Exchanges and Health Marketplaces
States have the option of playing a variety of legislative roles with Affordable Care Act authorized health exchanges or marketplaces. This includes state authorizing, funding, structure and regulation of state and federally facilitated exchanges; also activity related to private exchanges and the small employer market.
Free Market; Challenges and Alternatives
Legislatures may include provisions emphasizing free-market and state-initiated innovations: expanded use of health savings accounts; cross-state insurance sales and purchases; health interstate compacts; noncompliance with penalties for lacking individual health insurance; or employers choosing not to offer insurance.
Cost containment includes measures intended to moderate or slow health cost increases, inefficiencies, duplication and waste.
Legislative efforts to define or expand enrollment, consumer rights and assistance, establish limits on deductibles and copayments, assure coverage for adult dependents and use of public-private program coordination. These include the approach known as "no wrong door."
Health provider delivery reforms include medical homes, accountable care organizations (ACOs), and use of primary care networks.
Market—Health Insurance Reforms
State insurance laws include health regulations and ACA-related reforms and responses, also covering premium rate review, defined medical loss ratios and ombudsman-style consumer rights and assistance.
Market—Mandates and Essential Health Benefits
State laws that define health insurance mandates and affect federally created essential health benefits, including requirements, restrictions and flexibility as enacted by states.
Policymakers can require health insurers to include larger numbers or variety of providers. Alternatively states can authorize the availability of more limited provider networks at lower premium costs.
New and emerging innovations that do not fit typical or widespread policies may be listed here.
Commercial and private market payment reforms can include incentives or requirements for value-based purchasing, pay-for-performance, accountable care organizations, and bundled and global payments.
Price disclosure and transparency initiatives include all-payer-claims databases, requirements to publish or publicly post charges and rates, and related privacy issues.
Payment reform is a promising tool for controlling health care spending and often supports changes in the delivery system. Traditionally, Medicaid providers have been reimbursed on a fee-for-service (FFS) basis, which compensates for every service, test or procedure provided. Rather than reward volume, payment reform models seek to reward value and create financial incentives for health care providers to focus on primary and preventive care, improve access, and adopt more effective, efficient models of care delivery to improve quality and reduce costs.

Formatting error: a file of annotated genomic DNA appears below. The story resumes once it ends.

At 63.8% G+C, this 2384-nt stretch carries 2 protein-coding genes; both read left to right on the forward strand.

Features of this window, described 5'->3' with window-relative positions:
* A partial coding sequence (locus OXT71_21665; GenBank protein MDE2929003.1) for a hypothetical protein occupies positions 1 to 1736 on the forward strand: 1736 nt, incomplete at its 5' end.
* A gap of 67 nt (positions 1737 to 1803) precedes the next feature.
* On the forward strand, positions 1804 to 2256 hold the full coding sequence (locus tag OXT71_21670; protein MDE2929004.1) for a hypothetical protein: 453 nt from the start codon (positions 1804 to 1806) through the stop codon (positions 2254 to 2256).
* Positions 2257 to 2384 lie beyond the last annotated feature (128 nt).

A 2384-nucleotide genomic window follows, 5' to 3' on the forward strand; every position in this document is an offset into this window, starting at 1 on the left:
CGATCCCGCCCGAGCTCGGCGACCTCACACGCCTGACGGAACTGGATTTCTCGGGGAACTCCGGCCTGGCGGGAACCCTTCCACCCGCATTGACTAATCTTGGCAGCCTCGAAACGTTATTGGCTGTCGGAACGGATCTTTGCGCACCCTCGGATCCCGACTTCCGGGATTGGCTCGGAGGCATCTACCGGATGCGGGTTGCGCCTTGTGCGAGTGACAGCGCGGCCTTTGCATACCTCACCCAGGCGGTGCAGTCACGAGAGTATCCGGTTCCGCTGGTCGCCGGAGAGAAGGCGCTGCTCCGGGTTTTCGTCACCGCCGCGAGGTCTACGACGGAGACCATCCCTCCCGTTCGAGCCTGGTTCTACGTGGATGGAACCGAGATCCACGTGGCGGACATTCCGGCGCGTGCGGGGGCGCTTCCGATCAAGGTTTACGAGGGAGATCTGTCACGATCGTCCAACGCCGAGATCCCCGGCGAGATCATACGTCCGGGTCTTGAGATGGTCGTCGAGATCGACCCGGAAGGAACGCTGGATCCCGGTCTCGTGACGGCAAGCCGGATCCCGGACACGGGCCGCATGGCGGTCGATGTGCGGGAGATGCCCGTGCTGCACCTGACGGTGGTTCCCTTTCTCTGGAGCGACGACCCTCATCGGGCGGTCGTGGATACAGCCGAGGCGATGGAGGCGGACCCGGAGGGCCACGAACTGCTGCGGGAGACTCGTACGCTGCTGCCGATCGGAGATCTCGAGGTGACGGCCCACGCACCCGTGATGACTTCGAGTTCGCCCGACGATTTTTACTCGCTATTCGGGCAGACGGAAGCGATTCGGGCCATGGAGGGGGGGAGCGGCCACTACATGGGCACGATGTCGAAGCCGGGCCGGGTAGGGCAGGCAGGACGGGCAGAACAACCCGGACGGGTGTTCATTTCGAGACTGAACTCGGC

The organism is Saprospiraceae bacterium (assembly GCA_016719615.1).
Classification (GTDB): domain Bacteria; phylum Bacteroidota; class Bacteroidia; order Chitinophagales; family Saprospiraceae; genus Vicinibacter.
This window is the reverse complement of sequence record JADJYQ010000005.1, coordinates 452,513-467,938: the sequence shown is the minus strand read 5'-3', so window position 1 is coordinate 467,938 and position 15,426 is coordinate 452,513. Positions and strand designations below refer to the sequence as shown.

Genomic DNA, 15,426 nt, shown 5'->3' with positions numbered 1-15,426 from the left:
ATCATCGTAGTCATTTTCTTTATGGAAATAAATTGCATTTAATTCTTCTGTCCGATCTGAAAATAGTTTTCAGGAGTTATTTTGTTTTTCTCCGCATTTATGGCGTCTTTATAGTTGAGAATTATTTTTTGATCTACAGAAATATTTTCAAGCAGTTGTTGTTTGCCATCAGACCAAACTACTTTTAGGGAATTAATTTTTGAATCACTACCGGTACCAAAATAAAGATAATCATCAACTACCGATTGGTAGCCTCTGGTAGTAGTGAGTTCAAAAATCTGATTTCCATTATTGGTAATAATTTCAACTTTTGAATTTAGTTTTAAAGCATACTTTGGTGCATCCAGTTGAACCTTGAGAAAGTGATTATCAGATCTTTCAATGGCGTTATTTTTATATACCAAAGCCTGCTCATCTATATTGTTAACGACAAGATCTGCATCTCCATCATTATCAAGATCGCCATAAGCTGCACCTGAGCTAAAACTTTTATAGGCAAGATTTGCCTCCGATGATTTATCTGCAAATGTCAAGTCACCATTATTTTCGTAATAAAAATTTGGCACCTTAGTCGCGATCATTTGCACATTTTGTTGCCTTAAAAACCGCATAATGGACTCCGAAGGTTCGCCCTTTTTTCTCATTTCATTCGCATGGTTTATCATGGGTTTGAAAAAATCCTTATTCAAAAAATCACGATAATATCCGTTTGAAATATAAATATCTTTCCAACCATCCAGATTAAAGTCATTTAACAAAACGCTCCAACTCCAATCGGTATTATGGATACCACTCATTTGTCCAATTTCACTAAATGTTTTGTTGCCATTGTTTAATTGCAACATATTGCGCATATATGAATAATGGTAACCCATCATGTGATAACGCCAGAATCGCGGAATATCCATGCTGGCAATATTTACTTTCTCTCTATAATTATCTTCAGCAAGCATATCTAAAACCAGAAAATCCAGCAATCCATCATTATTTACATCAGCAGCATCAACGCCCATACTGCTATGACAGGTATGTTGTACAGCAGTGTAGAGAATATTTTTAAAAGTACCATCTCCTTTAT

Provisions of the Affordable Care Act expanded Medicaid to all Americans under age 65 whose family income is at or below 133 percent of federal poverty guidelines by Jan. 1, 2014. On June 28, 2012, the U.S. Supreme Court ruled that Congress may not make a state’s entire existing Medicaid funds contingent upon the state’s compliance with the ACA Medicaid expansion. In practice, this ruling makes the Medicaid expansion a voluntary action by states.
These laws amend or change state Medicaid in ways other than expansion and payment reform. (Users may check all three Medicaid search options to view program changes from a broader perspective) See NCSL's Medicaid online resource.
This category allows users to examine a range of new state laws that implement or respond to provisions in the Affordable Care Act, including insurance protections, exchanges, Medicaid, 1332 waivers for alternative designs, and other pilot programs or grants provided for in the 2010 federal law.
While Americans as a group are healthier and living longer, disparities persist. For a number of racial and ethnic minorities in the U.S., good health is more difficult to attain because appropriate care is often associated with an individual's economic status, race and gender. Policymakers are responding to these issues by introducing legislation aimed at eliminating health disparities. Also see NCSL's online resource on Health Disparities.
State-run programs include state and local public employee benefits, single payer proposals, state-funded public-private partnerships and other measures not tied to federal structures.
Telehealth and telemedicine programs include encouraging, regulating and reimbursing electronic and remote health services, both video and audio, and out-of state. These measures are now tracked above, for sessions starting in 2016 and seprately for earlier years via NCSL's Telehealth webpage.
Database Project staff: Samantha Scotti, Jack Pitsor, Emily Blanford and Sydne Enlund. Previously: Kate Blackman, Colleen Becker and Laura Tobler—and former health staff Richard Cauchi, Lisa Waugh and Melissa Hansen contributed to this project. NCSL Health Program, Denver.